To starboard, the Livorsi Marine gauges are set up in a horseshoe-shaped pattern around the non-tilting wheel. Starting at the lower left, the complement starts with the water temperature gauge. As you work up and around the wheel, it continues with the oil pressure monitor followed by the tachometer and the speedometer, which are in the center above the wheel. On the starboard side are the gauges for fuel level and volts, plus the remote control for the stero and the Faria depthsounder. A Livorsi mechanical indicator keeps you apprised of drive and tab position. It’s located just above the individual switches for the tabs, which are in an angled panel that makes it easier to operate them comfortably. White rocker-style switches with popout breakers control all accessories.
A great feature for families is the depth in the 290 SC’s cockpit. Even in the aft section there’s 3’3” of freeboard, which is great for keeping kids secure in the boat. The rear seat has been improved with three individual buckets instead of a flat bench. The corners have better contouring and give the boat a more contemporary feel. In the base of the seat, there’s stowage in a full-width locker, plus a single battery and glass barrel-style fuses protected behind a splash-resistant panel. I’d rather see Velocity use plastic-encased spade-style fuses, but I’ll give credit for them being protected. It’s also smart that Velocity puts one of the on board batteries beneath the seat so that you can still open the engine hatch if there’s a problem. For additional stowage, there are side gunwale trays that are bulkheaded fore and aft and have tall retainers to create good capacity.
Abaft, that hatch has three headrests built into the forward end. The cushion is flat and about 2” thick. With the hatch raised, I could see that the Ilmor V-10 was installed on aluminum L-angles through-bolted to the stringers. Velocity utilizes removable inspection panels that let you check on the backing bolts for the L-angles. Because the V-10 is longer than a V-8, Velocity put relief in the compartment bulkhead that lets mechanics still get a hand in front of the pulleys when work needs to be done. The engines are outfitted with Custom Marine headers. Optima batteries are in anodized boxes and all the trim pumps are easily accessed for topping off fluid.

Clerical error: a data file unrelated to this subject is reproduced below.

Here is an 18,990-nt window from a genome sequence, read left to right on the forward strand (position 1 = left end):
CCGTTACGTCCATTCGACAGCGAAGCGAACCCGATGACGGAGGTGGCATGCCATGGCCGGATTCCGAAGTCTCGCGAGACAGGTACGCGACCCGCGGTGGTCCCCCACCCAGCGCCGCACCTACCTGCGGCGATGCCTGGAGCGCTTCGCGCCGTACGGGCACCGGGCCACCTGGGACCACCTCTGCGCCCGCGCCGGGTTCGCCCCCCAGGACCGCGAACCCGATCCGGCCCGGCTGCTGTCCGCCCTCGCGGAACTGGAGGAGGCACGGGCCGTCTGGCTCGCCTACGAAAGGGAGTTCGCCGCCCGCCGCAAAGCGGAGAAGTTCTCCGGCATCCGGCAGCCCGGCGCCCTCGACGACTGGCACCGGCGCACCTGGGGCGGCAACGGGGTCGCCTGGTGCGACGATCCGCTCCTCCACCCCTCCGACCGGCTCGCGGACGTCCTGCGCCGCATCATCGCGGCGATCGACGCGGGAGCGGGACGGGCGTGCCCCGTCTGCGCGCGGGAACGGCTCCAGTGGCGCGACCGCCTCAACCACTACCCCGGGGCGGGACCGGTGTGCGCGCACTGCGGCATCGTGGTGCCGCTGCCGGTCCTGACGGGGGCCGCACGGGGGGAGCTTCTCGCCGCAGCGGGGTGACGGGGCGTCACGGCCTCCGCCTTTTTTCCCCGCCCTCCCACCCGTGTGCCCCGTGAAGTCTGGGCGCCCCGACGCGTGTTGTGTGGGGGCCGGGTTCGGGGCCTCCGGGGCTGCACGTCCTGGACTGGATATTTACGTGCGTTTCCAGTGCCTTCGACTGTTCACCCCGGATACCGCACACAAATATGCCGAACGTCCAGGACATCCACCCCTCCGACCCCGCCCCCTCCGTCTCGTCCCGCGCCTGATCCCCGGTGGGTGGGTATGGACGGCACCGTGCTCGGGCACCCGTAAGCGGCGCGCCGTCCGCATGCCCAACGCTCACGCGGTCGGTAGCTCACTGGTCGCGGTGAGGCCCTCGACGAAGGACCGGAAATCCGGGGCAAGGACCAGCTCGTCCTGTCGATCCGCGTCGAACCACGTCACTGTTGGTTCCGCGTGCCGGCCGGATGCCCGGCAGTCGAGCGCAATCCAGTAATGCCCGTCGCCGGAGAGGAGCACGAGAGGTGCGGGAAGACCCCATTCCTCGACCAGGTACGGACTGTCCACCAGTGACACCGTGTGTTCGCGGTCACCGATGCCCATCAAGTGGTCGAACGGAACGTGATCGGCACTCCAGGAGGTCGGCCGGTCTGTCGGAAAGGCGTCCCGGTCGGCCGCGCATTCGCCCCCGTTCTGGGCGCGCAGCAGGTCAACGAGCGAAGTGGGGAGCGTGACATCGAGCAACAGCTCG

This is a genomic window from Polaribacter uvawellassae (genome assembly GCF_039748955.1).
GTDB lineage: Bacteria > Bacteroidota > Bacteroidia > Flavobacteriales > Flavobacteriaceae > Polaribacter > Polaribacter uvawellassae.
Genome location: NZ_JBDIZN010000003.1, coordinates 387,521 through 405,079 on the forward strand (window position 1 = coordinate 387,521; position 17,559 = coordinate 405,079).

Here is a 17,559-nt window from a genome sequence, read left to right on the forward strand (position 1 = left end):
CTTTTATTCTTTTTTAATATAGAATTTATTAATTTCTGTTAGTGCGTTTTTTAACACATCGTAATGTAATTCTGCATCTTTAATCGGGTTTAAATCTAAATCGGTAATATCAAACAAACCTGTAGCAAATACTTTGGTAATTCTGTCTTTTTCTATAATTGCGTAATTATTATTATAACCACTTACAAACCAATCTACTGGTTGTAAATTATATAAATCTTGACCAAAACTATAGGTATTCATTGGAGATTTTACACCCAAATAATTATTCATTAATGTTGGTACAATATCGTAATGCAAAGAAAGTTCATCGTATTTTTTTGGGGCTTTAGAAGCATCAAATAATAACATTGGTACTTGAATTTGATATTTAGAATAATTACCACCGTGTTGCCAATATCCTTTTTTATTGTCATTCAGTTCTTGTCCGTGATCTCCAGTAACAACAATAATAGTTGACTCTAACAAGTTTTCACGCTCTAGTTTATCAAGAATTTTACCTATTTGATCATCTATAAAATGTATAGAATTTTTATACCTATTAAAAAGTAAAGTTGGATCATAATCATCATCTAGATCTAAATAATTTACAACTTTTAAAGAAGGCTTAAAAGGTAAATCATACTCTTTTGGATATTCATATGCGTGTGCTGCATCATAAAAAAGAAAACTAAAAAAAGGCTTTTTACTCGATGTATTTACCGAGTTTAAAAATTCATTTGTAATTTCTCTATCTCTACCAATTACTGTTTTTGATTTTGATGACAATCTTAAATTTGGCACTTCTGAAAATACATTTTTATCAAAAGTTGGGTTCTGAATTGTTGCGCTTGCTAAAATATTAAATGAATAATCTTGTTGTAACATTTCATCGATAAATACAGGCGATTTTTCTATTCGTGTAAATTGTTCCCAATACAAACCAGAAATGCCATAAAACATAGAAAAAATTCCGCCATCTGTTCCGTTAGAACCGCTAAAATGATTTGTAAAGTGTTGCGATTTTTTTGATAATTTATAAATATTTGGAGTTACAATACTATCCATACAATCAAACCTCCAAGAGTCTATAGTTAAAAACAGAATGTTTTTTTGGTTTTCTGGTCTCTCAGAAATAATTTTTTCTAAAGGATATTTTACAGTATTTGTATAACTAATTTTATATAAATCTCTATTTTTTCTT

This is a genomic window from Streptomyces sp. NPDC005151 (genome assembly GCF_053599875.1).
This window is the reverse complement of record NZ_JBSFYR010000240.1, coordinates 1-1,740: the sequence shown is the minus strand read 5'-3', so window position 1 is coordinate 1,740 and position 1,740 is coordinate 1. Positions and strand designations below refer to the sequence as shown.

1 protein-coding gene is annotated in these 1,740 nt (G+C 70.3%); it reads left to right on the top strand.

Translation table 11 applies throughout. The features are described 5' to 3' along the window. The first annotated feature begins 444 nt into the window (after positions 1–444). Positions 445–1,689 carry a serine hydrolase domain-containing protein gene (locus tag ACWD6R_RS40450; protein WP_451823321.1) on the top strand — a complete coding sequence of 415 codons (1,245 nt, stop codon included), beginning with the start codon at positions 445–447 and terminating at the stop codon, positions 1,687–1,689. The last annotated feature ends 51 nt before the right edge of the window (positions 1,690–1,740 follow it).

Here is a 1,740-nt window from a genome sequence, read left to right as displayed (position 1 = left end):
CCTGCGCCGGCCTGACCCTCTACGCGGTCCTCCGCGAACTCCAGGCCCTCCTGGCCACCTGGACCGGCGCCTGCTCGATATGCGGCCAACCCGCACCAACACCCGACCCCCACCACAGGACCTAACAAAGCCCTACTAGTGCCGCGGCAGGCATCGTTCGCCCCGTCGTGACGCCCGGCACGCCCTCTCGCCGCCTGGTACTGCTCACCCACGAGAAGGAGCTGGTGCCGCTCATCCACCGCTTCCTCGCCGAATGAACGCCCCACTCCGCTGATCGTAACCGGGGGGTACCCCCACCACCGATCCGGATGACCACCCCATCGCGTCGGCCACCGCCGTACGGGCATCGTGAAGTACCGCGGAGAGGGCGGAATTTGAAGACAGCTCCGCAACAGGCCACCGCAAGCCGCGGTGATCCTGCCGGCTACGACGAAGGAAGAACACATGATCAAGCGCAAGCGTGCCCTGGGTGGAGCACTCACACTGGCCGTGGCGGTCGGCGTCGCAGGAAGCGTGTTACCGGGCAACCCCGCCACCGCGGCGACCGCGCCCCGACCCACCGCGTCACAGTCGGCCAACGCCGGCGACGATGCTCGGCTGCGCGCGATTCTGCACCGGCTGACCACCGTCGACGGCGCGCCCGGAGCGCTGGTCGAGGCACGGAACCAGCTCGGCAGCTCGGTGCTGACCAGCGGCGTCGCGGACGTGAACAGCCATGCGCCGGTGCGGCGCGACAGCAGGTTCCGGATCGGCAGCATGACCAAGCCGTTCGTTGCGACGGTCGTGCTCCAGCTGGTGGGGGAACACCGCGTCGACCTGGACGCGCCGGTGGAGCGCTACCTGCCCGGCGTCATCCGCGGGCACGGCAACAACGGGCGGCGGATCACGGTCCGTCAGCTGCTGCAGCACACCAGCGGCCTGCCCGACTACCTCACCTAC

When I closed the hatch, I could see that the 290 SC has a molded swim platform with a shower and freshwater fill to starboard and the boarding ladder to port with a grab handle above. The fold-up cleats are installed horizontally on the transom in a position that makes them perfect for cross-tying without fear of the docklines marring the gelcoat. Beneath the platform, the boat was equipped with Dana Marine 1000 series trim tabs and non-muffled exhaust tips. Spring cleats adjacent to the bolsters on each side and a single bow cleat provide good options for tying off.
Once you’re tied up for the night at a transient slip or anchored in a quiet cove, you’ll enjoy the 290 SC’s spacious cabin. There’s a galley to port with a Corian countertop and good stowage capacity in a pair of lockers. To starboard, the head has excellent seated headroom, as well as a pull-up shower. I liked that the hatch was double-latched, but would have preferred some ventilation slits to let out steam and let in fresh air.
Facing lounges, a two-person to port and a single to starboard have plenty of clearance overhead for adults and stowage in the base. Forward, the V-berth had 8” above my shoulders when I laid on my side and was 6’ long with plenty of space for two people to sleep side-by-side. In the base is stowage for the cabin table and for the filler cushions that convert the lounges to a second berth. Overhead, the deck hatch lets in plenty of air when you’re sleeping. Even in the cabin, the 290 SC is a breath of fresh air.